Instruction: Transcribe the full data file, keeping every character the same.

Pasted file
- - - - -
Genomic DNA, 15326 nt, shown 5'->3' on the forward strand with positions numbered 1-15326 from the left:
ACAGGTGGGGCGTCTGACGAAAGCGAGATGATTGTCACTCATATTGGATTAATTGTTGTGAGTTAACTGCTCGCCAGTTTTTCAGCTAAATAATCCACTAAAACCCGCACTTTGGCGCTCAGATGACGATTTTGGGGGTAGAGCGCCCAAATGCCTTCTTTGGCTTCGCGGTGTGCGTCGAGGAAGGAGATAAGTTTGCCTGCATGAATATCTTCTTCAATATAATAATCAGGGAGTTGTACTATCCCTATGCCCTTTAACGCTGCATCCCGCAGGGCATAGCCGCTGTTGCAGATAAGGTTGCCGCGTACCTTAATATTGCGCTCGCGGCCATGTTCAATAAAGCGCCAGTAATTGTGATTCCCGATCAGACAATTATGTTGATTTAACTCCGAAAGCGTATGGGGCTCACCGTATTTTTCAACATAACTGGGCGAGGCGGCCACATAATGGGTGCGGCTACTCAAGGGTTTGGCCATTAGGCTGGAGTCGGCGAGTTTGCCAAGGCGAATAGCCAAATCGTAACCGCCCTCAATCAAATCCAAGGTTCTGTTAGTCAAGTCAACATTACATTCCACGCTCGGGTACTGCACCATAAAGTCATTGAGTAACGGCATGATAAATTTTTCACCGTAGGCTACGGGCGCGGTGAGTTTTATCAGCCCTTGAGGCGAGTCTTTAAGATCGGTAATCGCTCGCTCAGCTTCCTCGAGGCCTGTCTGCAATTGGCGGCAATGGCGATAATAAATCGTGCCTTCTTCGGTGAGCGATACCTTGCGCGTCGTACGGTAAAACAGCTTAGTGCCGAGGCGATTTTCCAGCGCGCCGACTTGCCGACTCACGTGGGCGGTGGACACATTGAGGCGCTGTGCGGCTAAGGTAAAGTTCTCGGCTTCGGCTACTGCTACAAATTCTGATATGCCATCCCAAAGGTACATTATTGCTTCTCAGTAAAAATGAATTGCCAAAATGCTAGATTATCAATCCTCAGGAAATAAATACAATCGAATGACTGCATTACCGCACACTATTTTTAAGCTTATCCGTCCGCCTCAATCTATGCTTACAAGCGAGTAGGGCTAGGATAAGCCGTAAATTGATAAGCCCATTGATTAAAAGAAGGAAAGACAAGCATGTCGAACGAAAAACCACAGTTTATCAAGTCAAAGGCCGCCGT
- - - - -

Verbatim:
Genomic DNA, 15326 nt, shown 5'->3' on the forward strand with positions numbered 1-15326 from the left:
ACAGGTGGGGCGTCTGACGAAAGCGAGATGATTGTCACTCATATTGGATTAATTGTTGTGAGTTAACTGCTCGCCAGTTTTTCAGCTAAATAATCCACTAAAACCCGCACTTTGGCGCTCAGATGACGATTTTGGGGGTAGAGCGCCCAAATGCCTTCTTTGGCTTCGCGGTGTGCGTCGAGGAAGGAGATAAGTTTGCCTGCATGAATATCTTCTTCAATATAATAATCAGGGAGTTGTACTATCCCTATGCCCTTTAACGCTGCATCCCGCAGGGCATAGCCGCTGTTGCAGATAAGGTTGCCGCGTACCTTAATATTGCGCTCGCGGCCATGTTCAATAAAGCGCCAGTAATTGTGATTCCCGATCAGACAATTATGTTGATTTAACTCCGAAAGCGTATGGGGCTCACCGTATTTTTCAACATAACTGGGCGAGGCGGCCACATAATGGGTGCGGCTACTCAAGGGTTTGGCCATTAGGCTGGAGTCGGCGAGTTTGCCAAGGCGAATAGCCAAATCGTAACCGCCCTCAATCAAATCCAAGGTTCTGTTAGTCAAGTCAACATTACATTCCACGCTCGGGTACTGCACCATAAAGTCATTGAGTAACGGCATGATAAATTTTTCACCGTAGGCTACGGGCGCGGTGAGTTTTATCAGCCCTTGAGGCGAGTCTTTAAGATCGGTAATCGCTCGCTCAGCTTCCTCGAGGCCTGTCTGCAATTGGCGGCAATGGCGATAATAAATCGTGCCTTCTTCGGTGAGCGATACCTTGCGCGTCGTACGGTAAAACAGCTTAGTGCCGAGGCGATTTTCCAGCGCGCCGACTTGCCGACTCACGTGGGCGGTGGACACATTGAGGCGCTGTGCGGCTAAGGTAAAGTTCTCGGCTTCGGCTACTGCTACAAATTCTGATATGCCATCCCAAAGGTACATTATTGCTTCTCAGTAAAAATGAATTGCCAAAATGCTAGATTATCAATCCTCAGGAAATAAATACAATCGAATGACTGCATTACCGCACACTATTTTTAAGCTTATCCGTCCGCCTCAATCTATGCTTACAAGCGAGTAGGGCTAGGATAAGCCGTAAATTGATAAGCCCATTGATTAAAAGAAGGAAAGACAAGCATGTCGAACGAAAAACCACAGTTTATCAAGTCAAAGGCCGCCGT